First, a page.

community" is considered (p. 1). Their efforts are being applied at
the secondary level, but there is no reason not to extend this concept
to higher education as much as possible. As stated before,
recognition must precede correction, and it this recognition that
is examined here. It is important that the reader understand that
corrective approaches to the inability to deal with classroom cultural
diversity do exist, however.
Some educators have devised innovative approaches to teaching diverse
student populations. Ofori-Dankwa and Lane (2000), for instance,
suggest employing what they call the "diversimilarity" approach.
Diversimilarity involves exposing students to both similarities and
differences of cultures. Clark (2001) speaks of something as simple
as a cultural brochure project as being beneficial to students in the
study of cultural diversity. These examples demonstrate that while
some approaches might be rather difficult to implement, others are
Ethnocentricism Must be Quashed
A negative aspect in any society (which makes it difficult to embrace
and at times even tolerate, cultural diversity) is ethnocentricism.
Ethnocentricism is when people of a given culture view their
particular culture as being better, or even the only one truly
worthy of existence. As concerns this evil, one is right to remember
the plight of people who have been historically harmed by the
ethnocentric ideals of others. Two examples, ones that are
admittedly graphic, are mentioned. First, the open disregard for the
native people of this land will be touched. Secondly, the handling of
African-Americans who were forced to come to this country in bondage
is considered. It would be remiss to overlook the Native-American and
African-American populations, however these cultures are not the only
ones that have suffered from the ethnocentricism of others. There are
many cultures represented under the headings of both Native-American
and African-American people. Sadly, many of these cultures are now
extinct. Those that remain have been enculturated by ethnocentric
pressure from the European colonizers of North and South America,
Asia, and Africa. The purpose of providing these examples of
ethnocentricism is to shock readers into thinking about ones
personal thoughts concerning multiculturalism---"multiculturalism"
being antiethnocentricism, in a word. (To "multiculturalize" would
be to attempt to attain multiculturalism within a society.)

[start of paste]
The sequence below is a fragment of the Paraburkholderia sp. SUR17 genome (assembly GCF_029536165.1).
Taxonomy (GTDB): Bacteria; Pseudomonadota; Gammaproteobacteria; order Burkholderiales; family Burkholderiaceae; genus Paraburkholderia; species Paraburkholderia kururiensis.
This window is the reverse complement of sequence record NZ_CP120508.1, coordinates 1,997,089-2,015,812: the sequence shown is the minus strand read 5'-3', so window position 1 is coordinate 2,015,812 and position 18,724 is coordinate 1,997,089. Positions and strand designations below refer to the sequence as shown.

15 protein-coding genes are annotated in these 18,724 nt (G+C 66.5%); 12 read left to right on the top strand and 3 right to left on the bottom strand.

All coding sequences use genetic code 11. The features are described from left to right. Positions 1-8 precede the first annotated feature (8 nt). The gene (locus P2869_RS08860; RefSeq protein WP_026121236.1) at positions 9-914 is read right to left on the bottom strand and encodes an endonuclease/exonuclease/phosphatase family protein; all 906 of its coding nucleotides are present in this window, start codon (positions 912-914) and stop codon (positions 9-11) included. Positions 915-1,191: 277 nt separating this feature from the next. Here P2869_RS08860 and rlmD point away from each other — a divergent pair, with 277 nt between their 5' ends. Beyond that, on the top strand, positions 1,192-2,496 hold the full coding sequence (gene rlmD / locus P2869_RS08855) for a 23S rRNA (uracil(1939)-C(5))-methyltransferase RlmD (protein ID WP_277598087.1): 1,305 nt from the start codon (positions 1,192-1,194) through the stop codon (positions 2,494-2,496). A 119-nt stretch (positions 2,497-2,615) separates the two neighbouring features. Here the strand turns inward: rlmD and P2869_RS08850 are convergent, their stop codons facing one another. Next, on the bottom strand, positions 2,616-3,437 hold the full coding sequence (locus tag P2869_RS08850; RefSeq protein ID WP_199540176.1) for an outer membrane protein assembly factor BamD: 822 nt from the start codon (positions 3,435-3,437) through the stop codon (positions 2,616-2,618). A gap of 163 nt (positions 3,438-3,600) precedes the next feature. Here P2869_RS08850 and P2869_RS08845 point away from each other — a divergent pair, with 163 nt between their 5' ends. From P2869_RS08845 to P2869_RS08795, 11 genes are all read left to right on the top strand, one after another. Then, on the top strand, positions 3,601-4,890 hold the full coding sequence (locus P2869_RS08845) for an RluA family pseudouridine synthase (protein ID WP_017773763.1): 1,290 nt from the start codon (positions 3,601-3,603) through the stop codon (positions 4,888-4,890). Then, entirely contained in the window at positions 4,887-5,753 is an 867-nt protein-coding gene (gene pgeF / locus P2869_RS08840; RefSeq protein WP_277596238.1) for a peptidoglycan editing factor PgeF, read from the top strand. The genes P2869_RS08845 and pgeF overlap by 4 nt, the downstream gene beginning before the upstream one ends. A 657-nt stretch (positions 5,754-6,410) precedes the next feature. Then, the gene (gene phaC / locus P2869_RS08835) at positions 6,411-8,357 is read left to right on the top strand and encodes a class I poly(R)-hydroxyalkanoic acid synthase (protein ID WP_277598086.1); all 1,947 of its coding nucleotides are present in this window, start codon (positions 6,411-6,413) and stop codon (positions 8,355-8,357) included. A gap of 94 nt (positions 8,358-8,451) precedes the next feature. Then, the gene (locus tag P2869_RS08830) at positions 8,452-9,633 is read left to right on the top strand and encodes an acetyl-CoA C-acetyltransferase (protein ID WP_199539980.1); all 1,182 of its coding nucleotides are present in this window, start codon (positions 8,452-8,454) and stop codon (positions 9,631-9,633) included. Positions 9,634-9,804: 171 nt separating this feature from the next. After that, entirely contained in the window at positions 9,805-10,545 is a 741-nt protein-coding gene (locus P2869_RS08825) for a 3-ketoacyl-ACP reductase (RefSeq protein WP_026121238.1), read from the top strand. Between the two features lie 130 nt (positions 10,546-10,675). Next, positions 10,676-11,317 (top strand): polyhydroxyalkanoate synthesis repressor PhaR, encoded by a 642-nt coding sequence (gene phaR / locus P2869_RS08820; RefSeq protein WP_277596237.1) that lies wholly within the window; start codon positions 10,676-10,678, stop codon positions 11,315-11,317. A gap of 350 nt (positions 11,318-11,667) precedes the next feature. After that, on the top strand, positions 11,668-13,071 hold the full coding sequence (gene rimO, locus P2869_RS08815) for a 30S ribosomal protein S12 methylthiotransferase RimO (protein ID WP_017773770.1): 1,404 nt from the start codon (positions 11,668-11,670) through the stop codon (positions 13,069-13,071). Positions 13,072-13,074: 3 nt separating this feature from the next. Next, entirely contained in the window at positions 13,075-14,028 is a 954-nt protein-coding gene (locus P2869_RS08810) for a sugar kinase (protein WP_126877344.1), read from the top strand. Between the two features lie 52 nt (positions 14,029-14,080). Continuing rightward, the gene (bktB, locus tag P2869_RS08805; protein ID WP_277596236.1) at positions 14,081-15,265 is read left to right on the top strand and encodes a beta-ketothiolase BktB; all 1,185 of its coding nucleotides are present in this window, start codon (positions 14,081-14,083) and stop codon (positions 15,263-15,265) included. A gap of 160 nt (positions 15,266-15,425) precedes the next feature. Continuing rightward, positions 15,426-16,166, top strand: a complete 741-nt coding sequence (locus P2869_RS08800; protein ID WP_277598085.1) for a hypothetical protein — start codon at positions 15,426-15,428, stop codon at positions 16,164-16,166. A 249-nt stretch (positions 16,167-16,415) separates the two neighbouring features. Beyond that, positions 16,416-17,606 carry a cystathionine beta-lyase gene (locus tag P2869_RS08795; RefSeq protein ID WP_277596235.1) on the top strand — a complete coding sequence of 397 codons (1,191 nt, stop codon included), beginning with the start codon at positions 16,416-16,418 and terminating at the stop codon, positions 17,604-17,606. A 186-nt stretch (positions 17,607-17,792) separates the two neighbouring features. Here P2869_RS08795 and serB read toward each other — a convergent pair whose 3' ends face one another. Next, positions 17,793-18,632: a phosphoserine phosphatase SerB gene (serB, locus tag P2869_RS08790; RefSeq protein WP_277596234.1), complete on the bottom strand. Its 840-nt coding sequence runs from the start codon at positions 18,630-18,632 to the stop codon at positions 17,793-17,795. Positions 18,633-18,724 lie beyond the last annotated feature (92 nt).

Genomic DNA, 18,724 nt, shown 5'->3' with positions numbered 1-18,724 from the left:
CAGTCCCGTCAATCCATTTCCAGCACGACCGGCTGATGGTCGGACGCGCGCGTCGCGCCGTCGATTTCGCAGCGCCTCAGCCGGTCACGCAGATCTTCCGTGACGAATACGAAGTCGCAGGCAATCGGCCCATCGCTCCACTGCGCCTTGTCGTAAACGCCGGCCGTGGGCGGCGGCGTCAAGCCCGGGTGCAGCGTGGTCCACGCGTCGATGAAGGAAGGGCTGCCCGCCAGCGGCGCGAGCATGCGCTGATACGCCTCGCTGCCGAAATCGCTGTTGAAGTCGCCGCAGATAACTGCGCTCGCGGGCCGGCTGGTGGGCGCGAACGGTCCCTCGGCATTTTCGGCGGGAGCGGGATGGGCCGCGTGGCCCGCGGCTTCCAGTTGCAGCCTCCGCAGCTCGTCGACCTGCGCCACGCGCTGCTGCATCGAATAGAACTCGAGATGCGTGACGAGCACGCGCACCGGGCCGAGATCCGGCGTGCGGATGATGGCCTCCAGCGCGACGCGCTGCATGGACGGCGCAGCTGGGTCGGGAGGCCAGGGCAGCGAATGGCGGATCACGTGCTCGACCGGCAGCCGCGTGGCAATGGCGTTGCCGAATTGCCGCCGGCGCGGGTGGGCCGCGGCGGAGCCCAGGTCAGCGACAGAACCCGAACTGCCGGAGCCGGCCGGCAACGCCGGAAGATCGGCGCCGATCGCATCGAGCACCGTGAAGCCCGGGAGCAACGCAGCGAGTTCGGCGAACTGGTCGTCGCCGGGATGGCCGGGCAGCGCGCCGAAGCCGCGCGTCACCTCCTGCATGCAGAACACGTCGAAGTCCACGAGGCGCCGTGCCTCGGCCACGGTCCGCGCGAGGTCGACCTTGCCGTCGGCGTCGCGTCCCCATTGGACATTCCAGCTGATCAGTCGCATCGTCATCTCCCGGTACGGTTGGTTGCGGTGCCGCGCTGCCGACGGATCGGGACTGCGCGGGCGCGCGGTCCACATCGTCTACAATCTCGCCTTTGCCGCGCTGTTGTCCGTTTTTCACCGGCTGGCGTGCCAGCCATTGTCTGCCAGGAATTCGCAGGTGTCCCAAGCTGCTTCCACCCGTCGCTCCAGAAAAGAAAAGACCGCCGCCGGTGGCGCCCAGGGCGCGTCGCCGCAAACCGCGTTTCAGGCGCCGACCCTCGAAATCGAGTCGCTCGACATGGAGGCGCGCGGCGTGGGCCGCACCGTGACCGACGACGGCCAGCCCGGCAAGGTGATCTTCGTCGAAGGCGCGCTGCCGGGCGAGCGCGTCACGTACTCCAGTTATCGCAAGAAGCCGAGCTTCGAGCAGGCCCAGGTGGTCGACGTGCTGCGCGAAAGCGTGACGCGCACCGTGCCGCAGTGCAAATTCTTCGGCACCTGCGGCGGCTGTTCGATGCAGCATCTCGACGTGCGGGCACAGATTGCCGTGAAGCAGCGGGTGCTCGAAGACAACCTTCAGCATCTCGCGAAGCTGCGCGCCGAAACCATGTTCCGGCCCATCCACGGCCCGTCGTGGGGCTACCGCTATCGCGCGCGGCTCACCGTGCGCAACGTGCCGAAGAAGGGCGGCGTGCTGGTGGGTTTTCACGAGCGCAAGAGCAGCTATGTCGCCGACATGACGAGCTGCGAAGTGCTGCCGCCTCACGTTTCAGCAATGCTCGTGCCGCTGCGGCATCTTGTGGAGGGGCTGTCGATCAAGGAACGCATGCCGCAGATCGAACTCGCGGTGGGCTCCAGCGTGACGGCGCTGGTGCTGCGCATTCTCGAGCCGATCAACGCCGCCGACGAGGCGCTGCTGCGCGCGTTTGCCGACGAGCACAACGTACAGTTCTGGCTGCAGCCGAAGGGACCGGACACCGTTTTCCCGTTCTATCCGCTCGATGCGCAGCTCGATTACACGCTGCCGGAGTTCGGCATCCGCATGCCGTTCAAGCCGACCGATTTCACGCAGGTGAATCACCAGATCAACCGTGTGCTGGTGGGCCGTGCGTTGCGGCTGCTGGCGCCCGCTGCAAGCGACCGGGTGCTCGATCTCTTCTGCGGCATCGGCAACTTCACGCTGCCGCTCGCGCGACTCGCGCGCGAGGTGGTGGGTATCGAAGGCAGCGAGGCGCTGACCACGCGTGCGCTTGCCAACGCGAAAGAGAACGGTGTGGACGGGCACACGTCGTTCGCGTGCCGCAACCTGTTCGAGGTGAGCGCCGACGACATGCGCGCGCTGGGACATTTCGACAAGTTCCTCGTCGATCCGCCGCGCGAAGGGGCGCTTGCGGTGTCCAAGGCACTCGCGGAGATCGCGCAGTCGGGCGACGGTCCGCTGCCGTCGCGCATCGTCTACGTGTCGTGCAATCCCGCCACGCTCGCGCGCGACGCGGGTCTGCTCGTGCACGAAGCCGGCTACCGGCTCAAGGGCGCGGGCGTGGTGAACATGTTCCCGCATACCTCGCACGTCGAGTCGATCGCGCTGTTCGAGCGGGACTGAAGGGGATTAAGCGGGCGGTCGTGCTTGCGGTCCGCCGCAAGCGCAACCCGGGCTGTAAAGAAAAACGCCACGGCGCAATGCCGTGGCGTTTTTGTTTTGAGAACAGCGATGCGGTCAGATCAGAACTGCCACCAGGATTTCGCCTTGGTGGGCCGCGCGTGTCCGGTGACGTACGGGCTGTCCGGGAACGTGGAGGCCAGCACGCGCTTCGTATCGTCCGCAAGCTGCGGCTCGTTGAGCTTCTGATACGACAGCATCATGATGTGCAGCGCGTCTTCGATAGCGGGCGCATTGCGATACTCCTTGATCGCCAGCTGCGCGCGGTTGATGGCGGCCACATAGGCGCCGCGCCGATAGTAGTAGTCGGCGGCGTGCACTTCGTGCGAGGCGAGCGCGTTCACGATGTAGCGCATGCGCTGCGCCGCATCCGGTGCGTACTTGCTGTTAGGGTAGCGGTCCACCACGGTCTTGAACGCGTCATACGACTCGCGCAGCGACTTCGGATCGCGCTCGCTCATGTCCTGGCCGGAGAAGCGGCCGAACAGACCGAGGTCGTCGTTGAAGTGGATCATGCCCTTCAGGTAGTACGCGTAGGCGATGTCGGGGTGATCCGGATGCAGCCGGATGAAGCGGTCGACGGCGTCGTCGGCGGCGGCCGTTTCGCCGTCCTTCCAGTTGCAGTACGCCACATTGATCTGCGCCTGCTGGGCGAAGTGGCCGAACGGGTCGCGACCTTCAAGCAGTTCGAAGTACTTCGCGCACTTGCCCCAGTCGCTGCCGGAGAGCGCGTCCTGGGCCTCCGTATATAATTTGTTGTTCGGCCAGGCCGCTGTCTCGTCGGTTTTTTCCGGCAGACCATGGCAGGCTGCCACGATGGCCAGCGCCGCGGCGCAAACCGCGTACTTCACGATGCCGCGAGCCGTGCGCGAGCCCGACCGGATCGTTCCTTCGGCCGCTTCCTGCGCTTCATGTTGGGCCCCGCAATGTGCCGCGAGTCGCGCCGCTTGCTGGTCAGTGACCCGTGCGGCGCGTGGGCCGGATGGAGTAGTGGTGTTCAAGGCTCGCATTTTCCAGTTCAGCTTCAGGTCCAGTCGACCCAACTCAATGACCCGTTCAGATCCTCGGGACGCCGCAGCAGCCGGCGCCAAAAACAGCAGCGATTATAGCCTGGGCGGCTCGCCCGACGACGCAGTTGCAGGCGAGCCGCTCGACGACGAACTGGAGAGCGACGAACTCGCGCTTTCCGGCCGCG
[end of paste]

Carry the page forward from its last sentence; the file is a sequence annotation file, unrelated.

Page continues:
The cultures of the remaining Native-Americans are of particular
interest since these people have attempted to retain their traditional
cultures to some extent. There are innumerable accounts of how the
early policy in dealing with Native-Americans was one of genocide.
For example, McPherson (1988) describes how "in California alone
disease, malnutrition, firewater, and homicide reduced the Indian
population from an estimated 150,000 in 1845 to 35,000 by 1860." The
manifest destiny that represented hope for white Americans thus
spelled doom for red Americans" (p. 46). Their cultures were not
appreciated even 100 years ago, but now it is understood that, as
David Whitehorse (1996, p.336) puts it, multi-cultural studies "may
provide important understanding of underlying value orientation,
cultural beliefs, and patterns of thought." All of this is valuable
"especially as teachers attempt to multiculturalize learning
environments to match the multicultural aspects of the student
In a recent article by Kidwell (1999), one is reminded of the
Native American studies programs that were instituted in the 1960s
and 1970s largely through student protest. Kidwell notes that
political activism spawned by U. S. involvement in the Vietnam War
increased sensitivity to racism. Not without reason, activists
compared the massacres of Cheyenne families at Sand Creek, Colorado,
in 1864 and Big Foot's band of Lakota (Sioux) at Wounded Knee, South
Dakota, in 1890 [to civilian massacres of Vietnamese in the 1960s]
It is curious to note that activists connected the "cultural
ignorance" in the 19th Century with the disgraceful acts of "war"
witnessed only 30 short years ago. It was ethnocentricism that
allowed these acts of violence to occur. The connection is that
ethnocentricism rears its ugly head and somehow always "justifies"
acts that are terrible hate crimes in disguise. By attempting to
embrace other cultures, one is less likely to try and destroy them.
Thus, ethnocentricism must go and fuller understanding of the cultures
one is to live with should be the proper humanitarian goals taught by
(and acted on by) educators.